Ted is boring and selfish and self-pitying and has a compulsion to share architecture trivia with people who clearly do not want to hear architecture trivia, a habit the show rightfully presents as monstrous. Despite these negative qualities, we are supposed to sympathetize with him because of his search for love. But this search is also self-serving. Ted wants ‘the One’, someone who will fit him perfectly. Flaws and all. Ted’s journey isn’t about self-improvement. It’s about spending years of your life searching for the perfect relationship, and watching dozens of imperfect relationships – actual, non-fantasy relationships – crash and burn.
Ironically, the meandering saga of how Ted met the mother of his children is actually the least entertaining element of How I Met Your Mother. We watched it for Barney, a character the show knew was hilarious but morally awful. As a foil, Ted should be boring but nice. Tragically, he is mostly just the first thing.
Don’t worry, we’ll get back to the cute hyena soon. First, let’s recap what we’ve established. The common thread to Ross and Ted – to all toxic Nice Guys – is selfishness. The man’s side of the relationship is given unbalanced importance. ‘Nerd finally lands cheerleader’ and ‘hopeless romantic finds perfect match’ are both one-sided affairs. We follow a guy who receives a woman as a prize. There isn’t enough effort to frame the relationship as mutually beneficial to both parties, as it absolutely should be.
On paper, Haida seems to fit this mould. But on a fundamental level, he’s the complete opposite. Haida is always in Retsuko’s corner, even when no-one else is. He’s helpful, conscientious, and a good friend. While he pines for Retsuko, and goes out of his way to be around her, he never does anything to hurt or even inconvenience her. The core of Haida’s character, rather than selfishness, is empathy.
There are two major moments that solidify Haida’s character, both near the end of the series. (I’d warn for spoilers, but it’s difficult to ‘spoil’ a slice-of-life show.) After Retsuko enters a relationship with another man, we see Haida’s reaction. Fenneko, mutual friend to both Haida and Retsuko, apologises profusely – she’d been trying to help set them up. But Haida says she’s not to blame. Nor is Retsuko. That part is important, so I’ll repeat it: Haida does not blame Retsuko. Instead, wistful but graceful, he admits it’s solely his fault, for not admitting his crush sooner. There’s not a possessive bone in his body. Retsuko dating someone else saddens him, but he recognizes he has zero say in the matter. She’s her own person, and Haida acknowledges that.
That moment impressed me, but what truly sold on Haida’s character was one of the show’s last scenes. After Retsuko ends her ill-fated romance (lol spoilers), she visits Haida in the hospital – he contracted pneumonia from sulking in the rain, itself a hilarious jab at melodrama. After working up his courage, Haida comes out with this:
“It’s just… I know you way better than that guy ever could. Five years now, right? So how did I lose to him? …[laughs] That’s what I wanted to say. But the truth is I don’t know you. The Retsuko I know is the idealized one in my head.“
I was floored.
Here we see honesty and self-awareness goddamn unheard of in most rom-coms. Our boy Haida is undermining the entire foundations of the genre. He rejects the selfish obsession evident with both Ross and Ted. Instead, Haida understands that the object of his affections is not in fact an object. Standing next to a woman and daydreaming of your potential life together is neither healthy nor useful. And by putting aside his possessiveness, and saying he genuinely wants to get to know Retsuko better, Haida demonstrates he is Boyfriend Material.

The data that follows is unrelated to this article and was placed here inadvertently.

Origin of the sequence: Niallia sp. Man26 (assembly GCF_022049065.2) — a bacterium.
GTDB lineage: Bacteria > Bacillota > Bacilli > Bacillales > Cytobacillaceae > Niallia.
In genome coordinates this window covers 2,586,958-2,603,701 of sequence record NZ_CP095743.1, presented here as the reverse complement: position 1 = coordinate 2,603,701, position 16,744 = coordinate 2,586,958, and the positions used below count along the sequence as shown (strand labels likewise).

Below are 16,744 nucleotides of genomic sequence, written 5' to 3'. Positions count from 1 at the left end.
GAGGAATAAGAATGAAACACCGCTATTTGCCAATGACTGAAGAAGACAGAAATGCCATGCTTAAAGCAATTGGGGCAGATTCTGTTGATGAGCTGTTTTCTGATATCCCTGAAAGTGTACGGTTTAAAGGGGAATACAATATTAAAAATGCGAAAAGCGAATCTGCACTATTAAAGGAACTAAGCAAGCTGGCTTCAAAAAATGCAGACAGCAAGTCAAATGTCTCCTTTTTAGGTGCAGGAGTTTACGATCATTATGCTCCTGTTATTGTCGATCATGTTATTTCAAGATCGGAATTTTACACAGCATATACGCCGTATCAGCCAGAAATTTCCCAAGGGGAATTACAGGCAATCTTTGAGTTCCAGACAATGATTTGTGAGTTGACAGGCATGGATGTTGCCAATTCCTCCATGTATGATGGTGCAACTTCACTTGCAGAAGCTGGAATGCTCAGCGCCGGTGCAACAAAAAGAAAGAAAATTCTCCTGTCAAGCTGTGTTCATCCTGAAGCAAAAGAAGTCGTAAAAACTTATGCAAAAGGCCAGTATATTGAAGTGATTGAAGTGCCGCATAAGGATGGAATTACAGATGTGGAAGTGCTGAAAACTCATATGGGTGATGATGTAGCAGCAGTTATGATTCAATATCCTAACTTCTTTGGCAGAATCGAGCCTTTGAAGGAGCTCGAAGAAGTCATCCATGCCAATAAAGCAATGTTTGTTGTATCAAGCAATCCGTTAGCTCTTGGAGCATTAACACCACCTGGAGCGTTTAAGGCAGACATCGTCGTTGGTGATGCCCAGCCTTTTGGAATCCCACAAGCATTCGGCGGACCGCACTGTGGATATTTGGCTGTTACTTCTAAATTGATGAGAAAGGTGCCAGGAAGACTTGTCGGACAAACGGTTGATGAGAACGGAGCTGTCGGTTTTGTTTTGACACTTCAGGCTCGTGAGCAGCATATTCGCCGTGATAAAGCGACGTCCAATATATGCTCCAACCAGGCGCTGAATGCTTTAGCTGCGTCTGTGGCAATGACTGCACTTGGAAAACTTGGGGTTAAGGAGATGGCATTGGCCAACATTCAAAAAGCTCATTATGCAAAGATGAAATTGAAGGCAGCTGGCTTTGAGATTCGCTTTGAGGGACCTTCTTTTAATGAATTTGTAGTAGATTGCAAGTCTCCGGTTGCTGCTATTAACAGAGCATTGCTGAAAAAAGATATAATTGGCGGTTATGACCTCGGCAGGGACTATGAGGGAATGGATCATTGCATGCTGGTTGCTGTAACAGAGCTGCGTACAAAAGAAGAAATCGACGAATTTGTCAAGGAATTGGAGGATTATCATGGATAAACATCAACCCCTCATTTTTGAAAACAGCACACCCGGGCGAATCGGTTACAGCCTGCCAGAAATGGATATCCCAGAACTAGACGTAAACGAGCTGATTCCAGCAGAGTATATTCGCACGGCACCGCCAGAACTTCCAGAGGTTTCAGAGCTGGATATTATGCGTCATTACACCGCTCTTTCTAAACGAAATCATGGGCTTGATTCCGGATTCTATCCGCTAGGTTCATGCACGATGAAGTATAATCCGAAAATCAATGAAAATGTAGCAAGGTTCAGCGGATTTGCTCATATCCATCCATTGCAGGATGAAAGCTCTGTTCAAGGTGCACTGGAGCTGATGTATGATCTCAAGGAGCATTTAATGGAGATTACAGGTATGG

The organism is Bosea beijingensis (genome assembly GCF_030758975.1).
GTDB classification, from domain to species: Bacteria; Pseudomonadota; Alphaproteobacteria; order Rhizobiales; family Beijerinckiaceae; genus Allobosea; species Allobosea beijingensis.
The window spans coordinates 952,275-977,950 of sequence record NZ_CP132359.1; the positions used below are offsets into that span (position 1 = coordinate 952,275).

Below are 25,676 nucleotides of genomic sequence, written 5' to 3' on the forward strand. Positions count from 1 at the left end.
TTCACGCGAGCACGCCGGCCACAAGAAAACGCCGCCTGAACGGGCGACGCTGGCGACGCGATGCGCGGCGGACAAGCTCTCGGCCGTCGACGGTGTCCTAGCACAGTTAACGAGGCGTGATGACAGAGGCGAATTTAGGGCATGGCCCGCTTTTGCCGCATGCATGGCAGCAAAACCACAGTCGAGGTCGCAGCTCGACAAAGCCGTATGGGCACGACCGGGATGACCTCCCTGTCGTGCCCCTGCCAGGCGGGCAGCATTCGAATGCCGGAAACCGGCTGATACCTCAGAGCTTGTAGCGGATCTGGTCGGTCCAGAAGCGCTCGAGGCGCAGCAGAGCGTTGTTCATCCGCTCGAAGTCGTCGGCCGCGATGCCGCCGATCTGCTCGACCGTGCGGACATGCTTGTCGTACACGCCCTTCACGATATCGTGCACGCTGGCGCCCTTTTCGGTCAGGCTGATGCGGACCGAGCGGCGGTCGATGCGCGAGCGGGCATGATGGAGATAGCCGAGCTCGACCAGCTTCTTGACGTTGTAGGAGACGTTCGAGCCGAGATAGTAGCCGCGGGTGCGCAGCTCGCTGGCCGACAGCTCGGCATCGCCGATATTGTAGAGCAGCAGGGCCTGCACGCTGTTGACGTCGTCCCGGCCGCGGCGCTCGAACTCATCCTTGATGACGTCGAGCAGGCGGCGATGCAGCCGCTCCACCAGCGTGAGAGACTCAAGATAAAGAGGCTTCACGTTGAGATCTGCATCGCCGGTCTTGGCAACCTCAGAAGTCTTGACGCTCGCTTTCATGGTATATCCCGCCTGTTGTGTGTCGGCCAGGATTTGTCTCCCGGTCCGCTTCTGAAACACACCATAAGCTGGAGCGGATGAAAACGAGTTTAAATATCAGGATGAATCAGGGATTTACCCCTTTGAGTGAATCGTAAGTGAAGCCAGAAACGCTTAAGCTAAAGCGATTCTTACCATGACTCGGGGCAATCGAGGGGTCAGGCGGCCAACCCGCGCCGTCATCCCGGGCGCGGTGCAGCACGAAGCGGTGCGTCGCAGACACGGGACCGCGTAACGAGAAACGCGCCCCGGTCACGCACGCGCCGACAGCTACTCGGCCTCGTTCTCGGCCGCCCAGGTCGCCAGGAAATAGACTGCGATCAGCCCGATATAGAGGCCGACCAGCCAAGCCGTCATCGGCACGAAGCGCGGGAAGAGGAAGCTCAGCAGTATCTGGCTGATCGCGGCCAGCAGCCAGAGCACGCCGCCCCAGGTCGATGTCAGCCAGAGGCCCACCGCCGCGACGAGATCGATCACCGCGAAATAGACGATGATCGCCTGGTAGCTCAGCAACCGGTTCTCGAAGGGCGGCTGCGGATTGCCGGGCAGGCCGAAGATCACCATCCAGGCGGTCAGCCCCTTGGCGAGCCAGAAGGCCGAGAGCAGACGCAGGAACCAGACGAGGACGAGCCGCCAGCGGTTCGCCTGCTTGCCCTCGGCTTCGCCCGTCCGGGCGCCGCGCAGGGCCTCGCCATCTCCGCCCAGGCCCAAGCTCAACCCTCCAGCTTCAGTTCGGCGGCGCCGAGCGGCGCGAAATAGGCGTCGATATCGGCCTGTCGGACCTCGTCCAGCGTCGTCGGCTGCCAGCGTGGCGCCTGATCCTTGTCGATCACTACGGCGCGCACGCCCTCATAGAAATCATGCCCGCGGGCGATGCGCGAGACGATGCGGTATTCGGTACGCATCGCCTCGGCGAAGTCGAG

Neither Ross nor Ted are this honest about their drawbacks. They search for a woman who will accept all their flaws. And that, on paper, sounds very romantic. None of us are perfect. But you should be working on your flaws. You should be aware of what you do wrong and try to mitigate the harm you do to others – especially your loved ones. Ross wants someone who will cater to him. Ted wants an impossibly perfect match. But Haida is willing to compromise. He’s willing to recognize he has faults, and approach his crush as a person who has faults of her own.
What makes Haida different? What makes him popular among the generation who reject the Ross Gellers of fiction? The fundamental answer couldn’t be simpler. Haida isn’t a Nice Guy because he is a genuinely nice guy. He doesn’t just ‘win’ Retsuko; a relationship would plausibly benefit both. Haida’s not defined by his romantic life, nor does it excuse his imperfections. Strip away his crush and underneath you find a well-rounded, kind person, willing to improve. Truly, a portrait of the modern renaissance man. Renaissance hyena. Whatever.
This, however, leads me to a worrying conclusion. All three shows are comedies. Comedy is a complex beast, but a basic rule is that it arises from contrast. Contrasts like nice versus mean. Friends and HIMYM show ‘nice’ characters do mean, outlandish things because it’s funny. It’s funny to see a paleontologist scream in anger. It’s funny to see a hopeless romantic scare off dates. Examining these events more critically leaves a bad taste in the mouth, but structurally, they make sense. The goal is absurdity.
But Aggretsuko is a show about pain. The pains of adulthood, the pains of work, and the pains of love. Haida can be a perfectly lovely, sympathetic character, and the comedy will still land. No matter how nice he is, things still go amusingly wrong, because he’s punished by the world itself. (Also, Fenneko. She’s such a troll.) Might the ‘Retsaida’ ship hit the water only to explosively sink to the depths?
Perhaps not. Part of Aggretsuko‘s success is its ultimate sense of optimism. If the show continues, a flawless romance between Retsuko and Haida would be completely contrary to its tone. But the same would apply to a relationship where nothing goes right. Aggretsuko teaches nuance and perseverance. To keep moving forward, even when it hurts. And Haida, like Retsuko herself, already demonstrates this quality. Whatever challenges face their relationship, they can rise to meet them.
A hyena really can change his spots.